on whether foreign government surveillance is occurring as a 
result of this known vulnerability, and what the IC is doing 
about it.
    The Fiscal Year 2019 bill includes five new amendments I 
offered. The first requires a report from the DNI, in 
coordination with the Inspector General of the Intelligence 
Community, on the protection of whistleblower-related 
communications in the context of ``continuous evaluation'' of 
persons with security clearances. ``Continuous evaluation,'' in 
particular monitoring of communications, risks violating the 
confidentiality of whistleblowers and chilling whistleblower 
activities. Such a result would not only deprive the government 
of knowledge of waste, fraud and abuse, but could lead to more 
unauthorized disclosures, the very problem the continuous 
evaluation policy is intended to address.
    I offered two amendments that will help protect the 
unclassified communications of Intelligence Community 
personnel. The first, co-sponsored by Senator Heinrich, permits 
the DNI to provide cyber protection support for the personal 
devices and accounts of Intelligence Community personnel who 
are especially vulnerable to cyber attacks and hostile 
collection activities. The second amendment requires the DNI to 
conduct a study on the feasibility of encrypting unclassified 
communications among Intelligence Community personnel. 
Intelligence Community personnel should never communicate 
classified information through unclassified channels and should 
limit business to official devices and accounts. Nonetheless, 
these amendments recognize the reality that unclassified and 
personal communications may be of significant interest to our 
adversaries and should thus be secured to the greatest extent 
possible.
    The bill includes an amendment I offered with Senators 
Rubio, Heinrich, and Harris that removed the underlying bill's 
limits on the number of state election officials granted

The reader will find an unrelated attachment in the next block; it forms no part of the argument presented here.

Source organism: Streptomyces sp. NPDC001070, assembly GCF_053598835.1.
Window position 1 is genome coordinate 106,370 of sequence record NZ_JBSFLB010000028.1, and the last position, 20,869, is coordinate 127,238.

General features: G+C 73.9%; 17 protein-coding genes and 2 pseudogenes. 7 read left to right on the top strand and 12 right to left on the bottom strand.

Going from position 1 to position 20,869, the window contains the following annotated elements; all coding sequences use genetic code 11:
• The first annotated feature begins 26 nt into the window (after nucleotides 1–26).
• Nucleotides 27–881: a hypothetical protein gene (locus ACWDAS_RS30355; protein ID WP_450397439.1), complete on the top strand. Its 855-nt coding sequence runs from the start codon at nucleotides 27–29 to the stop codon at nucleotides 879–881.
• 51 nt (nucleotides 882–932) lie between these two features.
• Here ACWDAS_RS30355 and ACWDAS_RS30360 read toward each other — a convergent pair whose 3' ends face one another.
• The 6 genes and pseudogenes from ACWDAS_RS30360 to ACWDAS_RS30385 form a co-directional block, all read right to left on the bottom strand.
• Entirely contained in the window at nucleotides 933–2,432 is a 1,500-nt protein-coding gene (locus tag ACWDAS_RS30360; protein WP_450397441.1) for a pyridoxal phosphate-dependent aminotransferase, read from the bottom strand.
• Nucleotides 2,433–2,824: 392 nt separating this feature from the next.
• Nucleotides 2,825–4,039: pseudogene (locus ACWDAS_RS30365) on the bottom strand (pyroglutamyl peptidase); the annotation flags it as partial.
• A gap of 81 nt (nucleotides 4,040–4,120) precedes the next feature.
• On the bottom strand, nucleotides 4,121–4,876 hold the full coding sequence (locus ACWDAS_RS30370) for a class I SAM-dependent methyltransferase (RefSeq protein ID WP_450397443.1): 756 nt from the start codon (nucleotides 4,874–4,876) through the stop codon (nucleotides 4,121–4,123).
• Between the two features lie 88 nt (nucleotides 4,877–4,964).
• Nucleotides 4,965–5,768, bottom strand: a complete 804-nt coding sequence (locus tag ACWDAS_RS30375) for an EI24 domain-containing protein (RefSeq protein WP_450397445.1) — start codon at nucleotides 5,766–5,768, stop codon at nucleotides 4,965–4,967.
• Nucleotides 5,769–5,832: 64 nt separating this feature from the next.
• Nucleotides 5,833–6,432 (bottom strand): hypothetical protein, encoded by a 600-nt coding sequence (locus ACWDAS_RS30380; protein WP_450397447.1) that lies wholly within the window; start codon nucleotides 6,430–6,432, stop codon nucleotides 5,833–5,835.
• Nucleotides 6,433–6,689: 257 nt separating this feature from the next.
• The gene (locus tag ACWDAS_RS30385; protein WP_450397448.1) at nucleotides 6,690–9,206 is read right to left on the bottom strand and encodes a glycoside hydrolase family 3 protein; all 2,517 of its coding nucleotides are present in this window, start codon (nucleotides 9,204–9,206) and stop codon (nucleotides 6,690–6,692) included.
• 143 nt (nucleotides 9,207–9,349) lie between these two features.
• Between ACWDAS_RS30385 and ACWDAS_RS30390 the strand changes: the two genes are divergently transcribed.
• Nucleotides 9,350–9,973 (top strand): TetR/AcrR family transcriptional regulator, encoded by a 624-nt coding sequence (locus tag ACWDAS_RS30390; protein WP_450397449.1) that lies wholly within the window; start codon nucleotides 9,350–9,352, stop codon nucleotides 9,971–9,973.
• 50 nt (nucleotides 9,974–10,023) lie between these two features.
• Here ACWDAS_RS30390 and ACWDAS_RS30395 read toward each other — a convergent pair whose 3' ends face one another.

security clearances. As states and localities work to combat 
the evolving cyber threat to our election infrastructure, they 
will need additional assistance from the federal government, 
including the provision of classified threat information. It is 
thus critical that the Department of Homeland Security and the 
states have flexibility in ensuring that the people who need 
the information to safeguard our elections receive it.
    Finally, the bill includes an amendment I offered with 
Senators King, Heinrich, and Harris that prohibits Intelligence 
Community officers who are nominated to Senate-confirmed 
positions from making classification decisions about 
themselves. The amendment addresses a clear conflict of 
interest problem in which the officer could engage in selective 
classification and declassification in a manner that helps him 
or her get confirmed. The amendment gives the decision to the 
DNI, or the Principal Deputy DNI should the nominated officer 
be the DNI him or herself. It also requires a report to the 
congressional intelligence committees on the reasons for the 
decision. The amendment originally required an advisory opinion 
from the Public Interest Declassification Board (PIDB), which 
would have added an independent perspective to the process. 
While I am disappointed that this requirement was removed, the 
amendment is nonetheless an important step forward.
    I remain concerned with a provision in the bill, carried 
over from Fiscal Year 2018, stating that it is the Sense of 
Congress ``that WikiLeaks and the senior leadership of 
WikiLeaks resemble a non-state hostile intelligence service 
often abetted by state actors and should be treated as such a 
service by the United States.'' My concern with this language 
does not relate to the actions of WikiLeaks, which, as I have 
stressed in the past, was part of a direct attack on our 
democracy. My concern is that the use of the novel phrase 
``non-state hostile intelligence service'' may have legal, 
constitutional, and policy implications, particularly should it 
be applied to journalists inquiring about secrets.
                        Changes to Existing Law

    In compliance with paragraph 12 of rule XXVI of the 
Standing Rules of the Senate, the Committee finds that it is 
necessary to dispense with the requirement of paragraph 12 to 
expedite the business of the Senate.

                                  [all]